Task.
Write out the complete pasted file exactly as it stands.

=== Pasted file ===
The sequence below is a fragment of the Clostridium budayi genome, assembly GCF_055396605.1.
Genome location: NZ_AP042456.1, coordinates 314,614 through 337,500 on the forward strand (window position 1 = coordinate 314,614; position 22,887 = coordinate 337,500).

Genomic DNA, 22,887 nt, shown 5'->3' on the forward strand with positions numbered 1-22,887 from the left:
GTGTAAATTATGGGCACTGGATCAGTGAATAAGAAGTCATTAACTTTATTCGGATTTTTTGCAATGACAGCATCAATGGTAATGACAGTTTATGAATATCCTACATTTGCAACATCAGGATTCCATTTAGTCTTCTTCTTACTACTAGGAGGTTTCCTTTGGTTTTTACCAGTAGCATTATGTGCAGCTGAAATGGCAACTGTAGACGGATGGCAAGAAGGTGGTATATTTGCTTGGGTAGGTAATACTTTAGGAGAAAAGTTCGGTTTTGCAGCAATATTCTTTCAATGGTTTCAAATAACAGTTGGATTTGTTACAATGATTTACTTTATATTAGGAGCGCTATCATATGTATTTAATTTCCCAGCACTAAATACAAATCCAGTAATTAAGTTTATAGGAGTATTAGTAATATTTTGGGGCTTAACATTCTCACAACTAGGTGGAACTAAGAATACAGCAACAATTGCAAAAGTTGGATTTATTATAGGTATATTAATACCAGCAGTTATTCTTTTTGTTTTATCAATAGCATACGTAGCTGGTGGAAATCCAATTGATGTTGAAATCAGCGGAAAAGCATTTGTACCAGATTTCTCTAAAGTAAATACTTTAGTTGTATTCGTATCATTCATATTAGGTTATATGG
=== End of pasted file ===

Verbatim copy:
The sequence below is a fragment of the Clostridium budayi genome, assembly GCF_055396605.1.
Genome location: NZ_AP042456.1, coordinates 314,614 through 337,500 on the forward strand (window position 1 = coordinate 314,614; position 22,887 = coordinate 337,500).

Genomic DNA, 22,887 nt, shown 5'->3' on the forward strand with positions numbered 1-22,887 from the left:
GTGTAAATTATGGGCACTGGATCAGTGAATAAGAAGTCATTAACTTTATTCGGATTTTTTGCAATGACAGCATCAATGGTAATGACAGTTTATGAATATCCTACATTTGCAACATCAGGATTCCATTTAGTCTTCTTCTTACTACTAGGAGGTTTCCTTTGGTTTTTACCAGTAGCATTATGTGCAGCTGAAATGGCAACTGTAGACGGATGGCAAGAAGGTGGTATATTTGCTTGGGTAGGTAATACTTTAGGAGAAAAGTTCGGTTTTGCAGCAATATTCTTTCAATGGTTTCAAATAACAGTTGGATTTGTTACAATGATTTACTTTATATTAGGAGCGCTATCATATGTATTTAATTTCCCAGCACTAAATACAAATCCAGTAATTAAGTTTATAGGAGTATTAGTAATATTTTGGGGCTTAACATTCTCACAACTAGGTGGAACTAAGAATACAGCAACAATTGCAAAAGTTGGATTTATTATAGGTATATTAATACCAGCAGTTATTCTTTTTGTTTTATCAATAGCATACGTAGCTGGTGGAAATCCAATTGATGTTGAAATCAGCGGAAAAGCATTTGTACCAGATTTCTCTAAAGTAAATACTTTAGTTGTATTCGTATCATTCATATTAGGTTATATGG